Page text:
Skip to main content

System Builder Marathon, June 2010: System Value Compared

Power And Efficiency

Lower clock speeds and transistor counts typically allow lower-cost components to draw less energy.

Yet, the least-expensive system also had the lowest performance, and efficiency hangs in the balance.

The $550 machine’s power consumption is completely acceptable by gaming PC standards, even when overclocked. The $2,000 PC, on the other hand, draws nearly as much power as a small microwave, but only when overclocked and placed under an extraordinarily high load level.

The performance chart almost inverts the power consumption chart, with the overclocked $2,000 system pushing nearly three times the average performance of our $550 baseline.

Dividing average performance by average power reveals average efficiency. The cheapest system often has the highest efficiency, but this month it barely managed to edge out its competitors. Overclocking improved the efficiency of all three systems in this month’s System Builder Marathon, because the performance of each system increased by a larger amount than its power consumption.

Thomas Soderstrom
Thomas Soderstrom is a Senior Staff Editor at Tom's Hardware US. He tests and reviews cases, cooling, memory and motherboards.
  • manitoublack
    Another great SBM. Goodluck to US Punters who get the chance to win theses systems. Look forward to the next round where Graphics hardware will take a step out of the lime light.
    Reply
  • wildeast
    marry me tom's :D
    Reply
  • touchdowntexas13
    It's interesting to see the performance/dollar shoot up for the $2000 pc when it comes to games. That just goes to show you how much of the budget went into graphics muscle. These machines were definitely built with gaming in mind.
    Reply
  • Crashman
    touchdowntexas13It's interesting to see the performance/dollar shoot up for the $2000 pc when it comes to games. That just goes to show you how much of the budget went into graphics muscle. These machines were definitely built with gaming in mind.Yes, the only way to smash those benchmarks is with a faster CPU (2/3 of tests) or graphics (1/3 of tests). The problem with upgrading the CPU is that the 980X would cost 50% of the total budget. We haven't seen a big improvement in overclocking by using a higher-model quad-core i7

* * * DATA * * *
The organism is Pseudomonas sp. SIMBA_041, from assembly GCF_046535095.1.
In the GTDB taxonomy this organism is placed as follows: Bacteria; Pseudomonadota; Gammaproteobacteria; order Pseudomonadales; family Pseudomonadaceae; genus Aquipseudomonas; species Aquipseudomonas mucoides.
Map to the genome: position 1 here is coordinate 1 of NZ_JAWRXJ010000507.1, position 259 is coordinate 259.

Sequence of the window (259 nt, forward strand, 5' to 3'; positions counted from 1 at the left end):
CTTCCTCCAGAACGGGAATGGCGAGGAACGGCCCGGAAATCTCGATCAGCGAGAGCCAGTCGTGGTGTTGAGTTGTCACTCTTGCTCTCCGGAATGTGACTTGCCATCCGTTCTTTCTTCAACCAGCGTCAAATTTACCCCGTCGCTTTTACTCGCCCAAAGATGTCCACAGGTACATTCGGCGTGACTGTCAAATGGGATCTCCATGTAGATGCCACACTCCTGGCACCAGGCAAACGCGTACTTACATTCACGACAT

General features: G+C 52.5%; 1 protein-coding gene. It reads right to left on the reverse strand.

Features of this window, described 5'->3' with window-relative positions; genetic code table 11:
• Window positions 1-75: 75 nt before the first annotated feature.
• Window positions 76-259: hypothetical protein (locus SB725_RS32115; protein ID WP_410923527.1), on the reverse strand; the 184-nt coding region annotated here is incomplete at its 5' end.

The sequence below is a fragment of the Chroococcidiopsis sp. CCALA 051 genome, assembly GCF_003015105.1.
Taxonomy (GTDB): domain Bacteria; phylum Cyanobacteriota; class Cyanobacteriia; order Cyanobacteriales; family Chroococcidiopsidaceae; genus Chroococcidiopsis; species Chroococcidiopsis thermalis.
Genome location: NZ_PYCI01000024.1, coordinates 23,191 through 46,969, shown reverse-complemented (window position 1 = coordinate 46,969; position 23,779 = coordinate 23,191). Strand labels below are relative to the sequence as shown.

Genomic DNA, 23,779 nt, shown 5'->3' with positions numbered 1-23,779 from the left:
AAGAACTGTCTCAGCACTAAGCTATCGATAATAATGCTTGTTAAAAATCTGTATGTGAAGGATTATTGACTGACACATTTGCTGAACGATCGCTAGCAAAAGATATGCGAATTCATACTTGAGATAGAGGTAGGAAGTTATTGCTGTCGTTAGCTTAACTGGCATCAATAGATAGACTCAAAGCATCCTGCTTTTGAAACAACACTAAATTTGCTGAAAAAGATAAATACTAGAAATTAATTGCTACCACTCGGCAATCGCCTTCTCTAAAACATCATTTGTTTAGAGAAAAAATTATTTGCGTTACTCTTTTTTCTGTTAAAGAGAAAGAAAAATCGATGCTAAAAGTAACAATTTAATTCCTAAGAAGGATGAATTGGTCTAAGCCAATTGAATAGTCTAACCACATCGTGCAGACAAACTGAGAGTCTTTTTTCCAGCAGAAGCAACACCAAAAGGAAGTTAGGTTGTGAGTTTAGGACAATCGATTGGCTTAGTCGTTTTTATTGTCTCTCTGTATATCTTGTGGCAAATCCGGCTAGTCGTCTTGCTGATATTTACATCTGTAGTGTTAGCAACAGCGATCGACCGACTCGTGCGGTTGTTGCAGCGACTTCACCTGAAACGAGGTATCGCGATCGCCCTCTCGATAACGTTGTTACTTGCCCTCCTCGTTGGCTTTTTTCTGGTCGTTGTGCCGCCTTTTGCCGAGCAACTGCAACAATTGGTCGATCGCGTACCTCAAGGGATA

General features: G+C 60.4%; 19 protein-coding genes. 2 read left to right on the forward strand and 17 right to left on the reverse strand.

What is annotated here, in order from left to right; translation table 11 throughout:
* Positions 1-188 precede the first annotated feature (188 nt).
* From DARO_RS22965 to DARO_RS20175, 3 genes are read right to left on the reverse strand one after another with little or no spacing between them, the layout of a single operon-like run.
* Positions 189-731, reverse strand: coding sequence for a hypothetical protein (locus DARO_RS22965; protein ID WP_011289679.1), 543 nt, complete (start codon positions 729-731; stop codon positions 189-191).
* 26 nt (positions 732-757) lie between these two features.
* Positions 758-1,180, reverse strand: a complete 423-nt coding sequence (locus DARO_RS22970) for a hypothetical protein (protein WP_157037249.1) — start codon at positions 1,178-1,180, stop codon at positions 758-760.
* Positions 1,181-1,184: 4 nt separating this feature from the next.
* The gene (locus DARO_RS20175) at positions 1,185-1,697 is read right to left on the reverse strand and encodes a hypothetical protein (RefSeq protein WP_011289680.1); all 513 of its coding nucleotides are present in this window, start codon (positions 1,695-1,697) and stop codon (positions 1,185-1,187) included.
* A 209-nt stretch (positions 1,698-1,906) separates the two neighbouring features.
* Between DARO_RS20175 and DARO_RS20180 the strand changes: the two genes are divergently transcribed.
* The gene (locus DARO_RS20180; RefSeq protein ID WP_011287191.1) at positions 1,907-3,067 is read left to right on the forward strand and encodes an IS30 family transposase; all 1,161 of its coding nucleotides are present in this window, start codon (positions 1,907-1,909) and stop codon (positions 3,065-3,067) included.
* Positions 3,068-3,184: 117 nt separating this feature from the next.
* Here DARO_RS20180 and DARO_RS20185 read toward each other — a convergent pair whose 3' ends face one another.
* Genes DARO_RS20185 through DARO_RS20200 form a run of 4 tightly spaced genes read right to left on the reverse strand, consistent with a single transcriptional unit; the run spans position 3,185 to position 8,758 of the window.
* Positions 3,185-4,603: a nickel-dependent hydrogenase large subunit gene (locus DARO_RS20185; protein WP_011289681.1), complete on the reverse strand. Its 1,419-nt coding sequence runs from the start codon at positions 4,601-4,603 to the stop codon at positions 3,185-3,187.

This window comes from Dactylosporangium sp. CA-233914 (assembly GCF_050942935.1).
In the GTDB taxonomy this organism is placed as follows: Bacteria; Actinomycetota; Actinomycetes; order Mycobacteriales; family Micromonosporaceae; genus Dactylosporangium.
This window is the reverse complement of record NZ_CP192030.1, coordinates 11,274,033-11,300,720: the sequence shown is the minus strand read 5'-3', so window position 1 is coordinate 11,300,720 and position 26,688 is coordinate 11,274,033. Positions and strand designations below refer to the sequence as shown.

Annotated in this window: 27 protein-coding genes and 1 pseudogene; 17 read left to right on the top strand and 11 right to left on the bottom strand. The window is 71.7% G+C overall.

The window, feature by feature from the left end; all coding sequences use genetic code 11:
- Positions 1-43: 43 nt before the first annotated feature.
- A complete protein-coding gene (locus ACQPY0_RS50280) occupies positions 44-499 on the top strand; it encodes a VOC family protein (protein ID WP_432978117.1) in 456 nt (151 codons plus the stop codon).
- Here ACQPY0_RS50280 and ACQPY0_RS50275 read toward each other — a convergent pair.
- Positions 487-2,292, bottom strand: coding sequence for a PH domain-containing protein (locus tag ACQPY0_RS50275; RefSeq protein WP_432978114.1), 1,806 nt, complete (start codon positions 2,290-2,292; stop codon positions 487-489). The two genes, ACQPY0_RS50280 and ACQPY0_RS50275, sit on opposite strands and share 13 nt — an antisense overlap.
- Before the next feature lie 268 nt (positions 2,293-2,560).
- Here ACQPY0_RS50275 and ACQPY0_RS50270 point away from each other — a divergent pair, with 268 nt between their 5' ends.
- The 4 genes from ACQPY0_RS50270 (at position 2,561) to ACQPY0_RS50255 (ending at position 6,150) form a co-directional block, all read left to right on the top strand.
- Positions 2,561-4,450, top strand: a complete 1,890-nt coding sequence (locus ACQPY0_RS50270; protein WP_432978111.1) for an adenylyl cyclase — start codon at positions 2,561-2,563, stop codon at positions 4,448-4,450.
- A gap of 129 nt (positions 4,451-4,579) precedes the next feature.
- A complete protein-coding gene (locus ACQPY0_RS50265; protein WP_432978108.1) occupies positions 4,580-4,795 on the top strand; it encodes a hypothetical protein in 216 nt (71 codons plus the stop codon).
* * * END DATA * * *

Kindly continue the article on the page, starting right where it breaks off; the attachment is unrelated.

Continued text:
Reply
  • touchdowntexas13
    CrashmanYes, the only way to smash those benchmarks is with a faster CPU (2/3 of tests) or graphics (1/3 of tests). The problem with upgrading the CPU is that the 980X would cost 50% of the total budget. We haven't seen a big improvement in overclocking by using a higher-model quad-core i7
    Oh no I wasn't suggesting at all that you should have gone with a 980X for the $2000 build. That's way too expensive for a $2000 limit. The 930 does it's job just fine.

    It just amazed me that two 470's in SLI were able to best the performance/dollar of the cheaper builds. Typically you see diminishing gains as you get into the more expensive components.

    It was a very interesting set of articles any way you look at it. Gamers on a budget should especially be interested in this SBM.
    Reply
  • Crashman
    touchdowntexas13It just amazed me that two 470's in SLI were able to best the performance/dollar of the cheaper builds. Typically you see diminishing gains as you get into the more expensive components.I was pretty amazed too, but I really want to give credit to $1000 PC builder Don for making the GTX 470 SLI suggestion for the $2000 machine. Spot on Don!
    Reply
  • Tamz_msc
    Overall this month's SBM was good, especially the scalability of the 470s was brought into prominence.Though overclocking those in SLI is certainly not a viable option, unless one steals power from the Hoover Dam.
    Reply
  • Willroo
    Did anyone notice that the 858w microwave has a power supply rated for 750w.....sizzle.....pop.....anyone smell smoke...? Running f@h on that machine the power company would have to burn a ton of coal a day and you'd get threat mail from them when you cause a brown out. Ah....But all those PPD.
    Reply
  • Onus
    Interesting. Based on a previous article, an Athlon II X2 440 wouldn't be enough to let the 470s in SLI stretch out; I wonder what the minimum CPU there would be.
    AND, since many of us found problems in these builds, if those were "fixed" (possibly costing more), those results would be useful too.
    Lots of good information in this SBM round. Very nice.
    Reply
  • Crashman
    WillrooDid anyone notice that the 858w microwave has a power supply rated for 750w.....sizzle.....pop.....anyone smell smoke...? Running f@h on that machine the power company would have to burn a ton of coal a day and you'd get threat mail from them when you cause a brown out. Ah....But all those PPD.Silverstone says it outputs 77 to 80% of what you input. That's 670W of power output at 858W power input. It's rated at 750W continuous power output, but don't let the facts get in the way of a rant, eh?
    Reply